And thou must not go empty-handed. Take in each hand a morsel of barley-bread, soaked in hydromel; and in thy mouth two pieces of money. And when thou shalt be now well onward in the way of death, then wilt thou overtake a lame ass laden with wood, and a lame driver, who will pray thee reach him certain cords to fasten the burden which is falling from the ass: but be thou cautious to pass on in silence. And soon as thou earnest to the river of the dead, Charon, in that crazy bark he hath, will put thee over upon the further side. There is greed even among the dead: and thou shalt deliver to him, for the ferrying, one of those two pieces of money, in such wise that he take it with his hand from between thy lips. And as thou passest over the stream, a dead old man, rising on the water, will put up to thee his mouldering hands, and pray thee draw him into the ferry-boat. But beware thou yield not to unlawful pity.
“When thou shalt be come over, and art upon the causeway, certain aged women, spinning, will cry to thee to lend thy hand to their work; and beware again that thou take no part therein; for this also is the snare of Venus, whereby she would cause thee to cast away one at least of those cakes thou bearest in thy hands. And think not that a slight matter; for the loss of either one ·of them will be to thee the losing of the light of day. For a watch dog exceeding fierce lies ever before the threshold of that lonely house of Proserpine. Close his mouth with one of thy cakes; so shalt thou pass by him, and enter straightway into the presence of Proserpine herself. Then do thou deliver thy message, and taking what she shall give thee, return back again; offering to the watch-dog the other cake, and to the ferryman that other piece of money thou hast in thy mouth. After this manner mayst thou return again beneath the stars.
But withal, I charge thee, think not to look into, nor open, the casket thou bearest, with that treasure of the beauty of the divine countenance hidden therein.”
So spake the stones of the tower; and Psyche delayed not, but proceeding diligently after the manner enjoined, entered into the house of Proserpine, at whose feet she sat down humbly, and would neither the delicate couch nor that divine food the goddess offered her, but did straightway the business of Venus. And Proserpine filled the casket secretly, and shut the lid, and delivered it to Psyche, who fled therewith from Hades with new strength. But coming back into the light of day, even as she hasted now to the ending of her service, she was seized by a rash curiosity. “Lo! now,” she said within herself, “my simpleness! who bearing in my hands the divine loveliness, heed not to touch my self with a particle at least therefrom, that I may please the more, by the favor of it, my fair one, my beloved.” Even as she spoke, she lifted the lid; and behold! within, neither beauty, nor any thing beside, save sleep only, the sleep of the dead, which took hold upon her, filling all her members with its drowsy vapor, so that she lay down in the way and moved not, as in the slumber of death.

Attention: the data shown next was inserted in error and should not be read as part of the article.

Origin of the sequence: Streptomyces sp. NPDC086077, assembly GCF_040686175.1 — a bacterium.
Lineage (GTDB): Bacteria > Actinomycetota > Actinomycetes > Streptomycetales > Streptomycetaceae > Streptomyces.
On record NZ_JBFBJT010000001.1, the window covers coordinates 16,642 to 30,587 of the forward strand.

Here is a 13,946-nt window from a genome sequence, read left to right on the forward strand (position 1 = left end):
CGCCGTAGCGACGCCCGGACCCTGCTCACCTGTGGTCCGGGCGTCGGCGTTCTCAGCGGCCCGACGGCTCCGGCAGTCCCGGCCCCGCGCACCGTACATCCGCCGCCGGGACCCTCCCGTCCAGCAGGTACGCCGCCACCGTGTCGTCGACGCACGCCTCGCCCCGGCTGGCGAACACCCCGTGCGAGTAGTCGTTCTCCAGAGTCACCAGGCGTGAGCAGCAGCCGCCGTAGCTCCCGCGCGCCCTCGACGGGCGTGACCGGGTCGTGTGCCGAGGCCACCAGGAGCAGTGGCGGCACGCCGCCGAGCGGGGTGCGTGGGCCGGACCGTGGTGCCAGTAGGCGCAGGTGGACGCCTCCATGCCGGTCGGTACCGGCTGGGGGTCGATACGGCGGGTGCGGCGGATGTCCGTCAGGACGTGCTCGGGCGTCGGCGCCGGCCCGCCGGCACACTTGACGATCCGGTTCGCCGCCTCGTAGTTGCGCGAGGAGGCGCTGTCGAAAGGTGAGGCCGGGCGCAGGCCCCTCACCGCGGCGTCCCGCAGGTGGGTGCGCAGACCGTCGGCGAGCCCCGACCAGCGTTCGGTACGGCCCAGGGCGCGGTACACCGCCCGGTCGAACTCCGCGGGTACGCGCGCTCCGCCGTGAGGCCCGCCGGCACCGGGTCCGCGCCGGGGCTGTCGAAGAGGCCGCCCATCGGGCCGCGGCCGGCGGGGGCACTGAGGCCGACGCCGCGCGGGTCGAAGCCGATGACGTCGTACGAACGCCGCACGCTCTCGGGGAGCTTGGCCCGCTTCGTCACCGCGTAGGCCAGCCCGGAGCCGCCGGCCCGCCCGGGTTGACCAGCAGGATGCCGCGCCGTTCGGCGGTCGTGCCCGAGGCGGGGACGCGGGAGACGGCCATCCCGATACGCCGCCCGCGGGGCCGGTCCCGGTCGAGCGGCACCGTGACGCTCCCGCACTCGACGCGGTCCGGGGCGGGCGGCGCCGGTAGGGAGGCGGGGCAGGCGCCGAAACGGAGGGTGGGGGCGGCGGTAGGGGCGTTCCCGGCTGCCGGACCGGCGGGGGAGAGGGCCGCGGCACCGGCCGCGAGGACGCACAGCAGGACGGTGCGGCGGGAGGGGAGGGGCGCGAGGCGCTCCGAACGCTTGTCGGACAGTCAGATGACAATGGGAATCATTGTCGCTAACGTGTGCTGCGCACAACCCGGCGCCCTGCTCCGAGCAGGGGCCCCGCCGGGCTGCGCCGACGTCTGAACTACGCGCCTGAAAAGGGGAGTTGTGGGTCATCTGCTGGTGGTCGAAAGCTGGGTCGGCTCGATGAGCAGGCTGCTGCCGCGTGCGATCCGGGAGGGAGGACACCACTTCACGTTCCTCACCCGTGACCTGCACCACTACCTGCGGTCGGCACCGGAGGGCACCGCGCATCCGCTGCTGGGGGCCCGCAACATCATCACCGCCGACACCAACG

And Cupid being healed of his wound, because he would endure no longer the absence of her he loved, gliding through the narrow window of the chamber wherein he was holden, his pinions being now repaired by a little rest, fled forth swiftly upon them, and coming to the place where Psyche was, shook that sleep away from her, and set him in his prison again, awaking her with the innocent point of his arrow. “Lo! thine old error again,” he said, “which had like once more to have destroyed thee! But do thou now what is lacking of the command of my mother: the rest shall be my care.’: With these words, the lover rose upon the air; and being consumed inwardly with the greatness of his love, penetrated with vehement wing into the highest place of heaven, to lay his cause before the father of the gods. And the father of gods took his hand in his, and kissed his face, and said to him, “At no time, my son, hast thou regarded me with due honor. Often hast thou vexed my bosom, wherein lies the disposition of the stars, with those busy darts of thine. Nevertheless, because thou hast grown up between these, mine hands, I will accomplish thy desire.” And straightway he bade Mercury call the gods together; and, the council-chamber being filled, sitting upon a high throne, “Ye gods,” he said, “all ye whose names are in the white book of the Muses, ye know yonder lad. It seems good to me that youthful heats should by some means be restrained. And that all occasion may be taken from him, I would even confine him in the bonds of marriage. He has chosen and embraced a mortal maiden. Let him have fruit of his love, and possess her for ever.”
Thereupon he bade Mercury produce Psyche in heaven; and holding out to her his ambrosial cup, “Take it,” he said, “and live for ever; nor shall Cupid ever depart from thee.” And the gods sat down together to the marriage-feast.
On the first couch lay the bridegroom, and Psyche in his bosom. His rustic serving-boy bare the wine to Jupiter; and Bacchus to the rest. The Seasons crimsoned all things with their roses. Apollo sang to the lyre, while a little Pan prattled on his reeds, and Venus danced very sweetly to the soft music. Thus, with due rites, did Psyche pass into the power of Cupid; and from them was born the daughter whom men call Voluptas.